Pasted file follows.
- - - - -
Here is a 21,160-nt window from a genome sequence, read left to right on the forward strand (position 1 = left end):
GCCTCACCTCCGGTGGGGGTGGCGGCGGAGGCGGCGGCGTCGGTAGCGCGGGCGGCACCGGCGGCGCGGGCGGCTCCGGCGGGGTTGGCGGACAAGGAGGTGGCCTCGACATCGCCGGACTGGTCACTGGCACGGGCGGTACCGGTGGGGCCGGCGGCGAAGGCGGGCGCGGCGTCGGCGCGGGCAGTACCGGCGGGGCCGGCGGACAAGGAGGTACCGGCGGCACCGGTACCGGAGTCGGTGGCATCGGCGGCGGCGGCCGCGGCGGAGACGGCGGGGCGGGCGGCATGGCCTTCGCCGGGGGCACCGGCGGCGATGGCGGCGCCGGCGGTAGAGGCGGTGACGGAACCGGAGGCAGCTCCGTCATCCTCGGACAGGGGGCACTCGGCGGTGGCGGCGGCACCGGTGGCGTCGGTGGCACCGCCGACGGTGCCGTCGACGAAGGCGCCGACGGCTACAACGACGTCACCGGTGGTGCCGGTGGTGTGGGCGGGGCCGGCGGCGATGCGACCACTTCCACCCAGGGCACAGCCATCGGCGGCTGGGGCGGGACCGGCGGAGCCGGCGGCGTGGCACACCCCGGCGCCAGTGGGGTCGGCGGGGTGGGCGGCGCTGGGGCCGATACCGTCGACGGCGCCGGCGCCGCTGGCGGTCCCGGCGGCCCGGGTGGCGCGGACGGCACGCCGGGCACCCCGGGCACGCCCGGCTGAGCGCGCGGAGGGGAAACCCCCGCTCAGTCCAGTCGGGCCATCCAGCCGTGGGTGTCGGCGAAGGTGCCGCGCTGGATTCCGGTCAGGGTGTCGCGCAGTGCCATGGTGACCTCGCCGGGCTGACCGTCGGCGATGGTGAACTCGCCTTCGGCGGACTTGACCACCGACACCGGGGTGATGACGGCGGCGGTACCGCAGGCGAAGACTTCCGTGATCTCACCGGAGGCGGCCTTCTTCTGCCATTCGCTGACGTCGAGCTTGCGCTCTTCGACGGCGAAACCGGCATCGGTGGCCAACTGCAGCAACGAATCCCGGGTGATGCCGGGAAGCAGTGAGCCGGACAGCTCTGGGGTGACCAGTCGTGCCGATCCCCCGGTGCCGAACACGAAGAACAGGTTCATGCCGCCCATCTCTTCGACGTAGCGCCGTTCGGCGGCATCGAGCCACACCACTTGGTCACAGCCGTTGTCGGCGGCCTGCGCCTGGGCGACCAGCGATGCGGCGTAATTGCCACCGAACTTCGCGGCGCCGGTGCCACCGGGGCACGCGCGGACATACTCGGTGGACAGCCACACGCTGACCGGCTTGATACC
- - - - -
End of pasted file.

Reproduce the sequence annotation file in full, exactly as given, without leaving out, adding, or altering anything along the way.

Here is a 21,160-nt window from a genome sequence, read left to right on the forward strand (position 1 = left end):
GCCTCACCTCCGGTGGGGGTGGCGGCGGAGGCGGCGGCGTCGGTAGCGCGGGCGGCACCGGCGGCGCGGGCGGCTCCGGCGGGGTTGGCGGACAAGGAGGTGGCCTCGACATCGCCGGACTGGTCACTGGCACGGGCGGTACCGGTGGGGCCGGCGGCGAAGGCGGGCGCGGCGTCGGCGCGGGCAGTACCGGCGGGGCCGGCGGACAAGGAGGTACCGGCGGCACCGGTACCGGAGTCGGTGGCATCGGCGGCGGCGGCCGCGGCGGAGACGGCGGGGCGGGCGGCATGGCCTTCGCCGGGGGCACCGGCGGCGATGGCGGCGCCGGCGGTAGAGGCGGTGACGGAACCGGAGGCAGCTCCGTCATCCTCGGACAGGGGGCACTCGGCGGTGGCGGCGGCACCGGTGGCGTCGGTGGCACCGCCGACGGTGCCGTCGACGAAGGCGCCGACGGCTACAACGACGTCACCGGTGGTGCCGGTGGTGTGGGCGGGGCCGGCGGCGATGCGACCACTTCCACCCAGGGCACAGCCATCGGCGGCTGGGGCGGGACCGGCGGAGCCGGCGGCGTGGCACACCCCGGCGCCAGTGGGGTCGGCGGGGTGGGCGGCGCTGGGGCCGATACCGTCGACGGCGCCGGCGCCGCTGGCGGTCCCGGCGGCCCGGGTGGCGCGGACGGCACGCCGGGCACCCCGGGCACGCCCGGCTGAGCGCGCGGAGGGGAAACCCCCGCTCAGTCCAGTCGGGCCATCCAGCCGTGGGTGTCGGCGAAGGTGCCGCGCTGGATTCCGGTCAGGGTGTCGCGCAGTGCCATGGTGACCTCGCCGGGCTGACCGTCGGCGATGGTGAACTCGCCTTCGGCGGACTTGACCACCGACACCGGGGTGATGACGGCGGCGGTACCGCAGGCGAAGACTTCCGTGATCTCACCGGAGGCGGCCTTCTTCTGCCATTCGCTGACGTCGAGCTTGCGCTCTTCGACGGCGAAACCGGCATCGGTGGCCAACTGCAGCAACGAATCCCGGGTGATGCCGGGAAGCAGTGAGCCGGACAGCTCTGGGGTGACCAGTCGTGCCGATCCCCCGGTGCCGAACACGAAGAACAGGTTCATGCCGCCCATCTCTTCGACGTAGCGCCGTTCGGCGGCATCGAGCCACACCACTTGGTCACAGCCGTTGTCGGCGGCCTGCGCCTGGGCGACCAGCGATGCGGCGTAATTGCCACCGAACTTCGCGGCGCCGGTGCCACCGGGGCACGCGCGGACATACTCGGTGGACAGCCACACGCTGACCGGCTTGATACC